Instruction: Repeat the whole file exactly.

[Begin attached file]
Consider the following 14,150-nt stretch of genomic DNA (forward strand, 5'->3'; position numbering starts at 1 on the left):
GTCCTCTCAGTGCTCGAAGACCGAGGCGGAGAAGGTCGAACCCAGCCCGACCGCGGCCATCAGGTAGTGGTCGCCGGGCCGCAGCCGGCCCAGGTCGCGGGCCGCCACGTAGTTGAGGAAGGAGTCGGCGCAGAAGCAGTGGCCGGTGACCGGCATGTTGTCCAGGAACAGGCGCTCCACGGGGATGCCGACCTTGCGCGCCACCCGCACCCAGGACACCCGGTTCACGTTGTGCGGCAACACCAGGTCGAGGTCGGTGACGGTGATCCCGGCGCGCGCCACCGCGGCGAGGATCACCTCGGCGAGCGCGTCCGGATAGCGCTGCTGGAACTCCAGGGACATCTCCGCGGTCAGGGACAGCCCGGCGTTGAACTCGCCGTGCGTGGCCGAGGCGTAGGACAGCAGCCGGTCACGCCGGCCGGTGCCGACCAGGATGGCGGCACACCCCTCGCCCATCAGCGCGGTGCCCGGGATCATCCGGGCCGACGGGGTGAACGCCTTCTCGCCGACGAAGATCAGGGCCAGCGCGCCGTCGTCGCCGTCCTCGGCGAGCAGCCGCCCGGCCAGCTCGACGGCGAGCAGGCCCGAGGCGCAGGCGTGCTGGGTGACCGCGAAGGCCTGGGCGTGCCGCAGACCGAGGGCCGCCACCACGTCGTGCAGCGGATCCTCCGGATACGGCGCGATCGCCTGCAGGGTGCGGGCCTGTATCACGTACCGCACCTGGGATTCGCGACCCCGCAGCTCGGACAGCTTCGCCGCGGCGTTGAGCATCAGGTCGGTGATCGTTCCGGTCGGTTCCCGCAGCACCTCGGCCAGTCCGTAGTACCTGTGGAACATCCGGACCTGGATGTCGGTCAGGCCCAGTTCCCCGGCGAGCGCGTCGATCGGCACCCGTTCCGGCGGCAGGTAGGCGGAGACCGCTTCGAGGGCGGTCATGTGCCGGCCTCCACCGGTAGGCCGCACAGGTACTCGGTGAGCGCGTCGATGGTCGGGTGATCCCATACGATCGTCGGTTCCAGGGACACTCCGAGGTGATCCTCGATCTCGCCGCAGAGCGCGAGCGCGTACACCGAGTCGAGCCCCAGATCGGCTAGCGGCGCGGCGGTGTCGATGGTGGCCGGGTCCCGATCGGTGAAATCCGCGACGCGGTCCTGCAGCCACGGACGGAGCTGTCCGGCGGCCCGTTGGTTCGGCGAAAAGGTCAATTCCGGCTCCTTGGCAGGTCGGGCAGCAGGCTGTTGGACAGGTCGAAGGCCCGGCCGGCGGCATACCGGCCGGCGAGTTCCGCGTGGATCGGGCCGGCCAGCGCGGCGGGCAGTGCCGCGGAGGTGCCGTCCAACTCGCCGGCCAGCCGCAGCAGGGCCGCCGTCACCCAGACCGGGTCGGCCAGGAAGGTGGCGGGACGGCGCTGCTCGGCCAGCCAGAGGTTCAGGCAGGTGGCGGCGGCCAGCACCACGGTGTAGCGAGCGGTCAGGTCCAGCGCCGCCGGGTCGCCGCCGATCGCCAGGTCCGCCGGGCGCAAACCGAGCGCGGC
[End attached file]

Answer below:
Consider the following 14,150-nt stretch of genomic DNA (forward strand, 5'->3'; position numbering starts at 1 on the left):
GTCCTCTCAGTGCTCGAAGACCGAGGCGGAGAAGGTCGAACCCAGCCCGACCGCGGCCATCAGGTAGTGGTCGCCGGGCCGCAGCCGGCCCAGGTCGCGGGCCGCCACGTAGTTGAGGAAGGAGTCGGCGCAGAAGCAGTGGCCGGTGACCGGCATGTTGTCCAGGAACAGGCGCTCCACGGGGATGCCGACCTTGCGCGCCACCCGCACCCAGGACACCCGGTTCACGTTGTGCGGCAACACCAGGTCGAGGTCGGTGACGGTGATCCCGGCGCGCGCCACCGCGGCGAGGATCACCTCGGCGAGCGCGTCCGGATAGCGCTGCTGGAACTCCAGGGACATCTCCGCGGTCAGGGACAGCCCGGCGTTGAACTCGCCGTGCGTGGCCGAGGCGTAGGACAGCAGCCGGTCACGCCGGCCGGTGCCGACCAGGATGGCGGCACACCCCTCGCCCATCAGCGCGGTGCCCGGGATCATCCGGGCCGACGGGGTGAACGCCTTCTCGCCGACGAAGATCAGGGCCAGCGCGCCGTCGTCGCCGTCCTCGGCGAGCAGCCGCCCGGCCAGCTCGACGGCGAGCAGGCCCGAGGCGCAGGCGTGCTGGGTGACCGCGAAGGCCTGGGCGTGCCGCAGACCGAGGGCCGCCACCACGTCGTGCAGCGGATCCTCCGGATACGGCGCGATCGCCTGCAGGGTGCGGGCCTGTATCACGTACCGCACCTGGGATTCGCGACCCCGCAGCTCGGACAGCTTCGCCGCGGCGTTGAGCATCAGGTCGGTGATCGTTCCGGTCGGTTCCCGCAGCACCTCGGCCAGTCCGTAGTACCTGTGGAACATCCGGACCTGGATGTCGGTCAGGCCCAGTTCCCCGGCGAGCGCGTCGATCGGCACCCGTTCCGGCGGCAGGTAGGCGGAGACCGCTTCGAGGGCGGTCATGTGCCGGCCTCCACCGGTAGGCCGCACAGGTACTCGGTGAGCGCGTCGATGGTCGGGTGATCCCATACGATCGTCGGTTCCAGGGACACTCCGAGGTGATCCTCGATCTCGCCGCAGAGCGCGAGCGCGTACACCGAGTCGAGCCCCAGATCGGCTAGCGGCGCGGCGGTGTCGATGGTGGCCGGGTCCCGATCGGTGAAATCCGCGACGCGGTCCTGCAGCCACGGACGGAGCTGTCCGGCGGCCCGTTGGTTCGGCGAAAAGGTCAATTCCGGCTCCTTGGCAGGTCGGGCAGCAGGCTGTTGGACAGGTCGAAGGCCCGGCCGGCGGCATACCGGCCGGCGAGTTCCGCGTGGATCGGGCCGGCCAGCGCGGCGGGCAGTGCCGCGGAGGTGCCGTCCAACTCGCCGGCCAGCCGCAGCAGGGCCGCCGTCACCCAGACCGGGTCGGCCAGGAAGGTGGCGGGACGGCGCTGCTCGGCCAGCCAGAGGTTCAGGCAGGTGGCGGCGGCCAGCACCACGGTGTAGCGAGCGGTCAGGTCCAGCGCCGCCGGGTCGCCGCCGATCGCCAGGTCCGCCGGGCGCAAACCGAGCGCGGC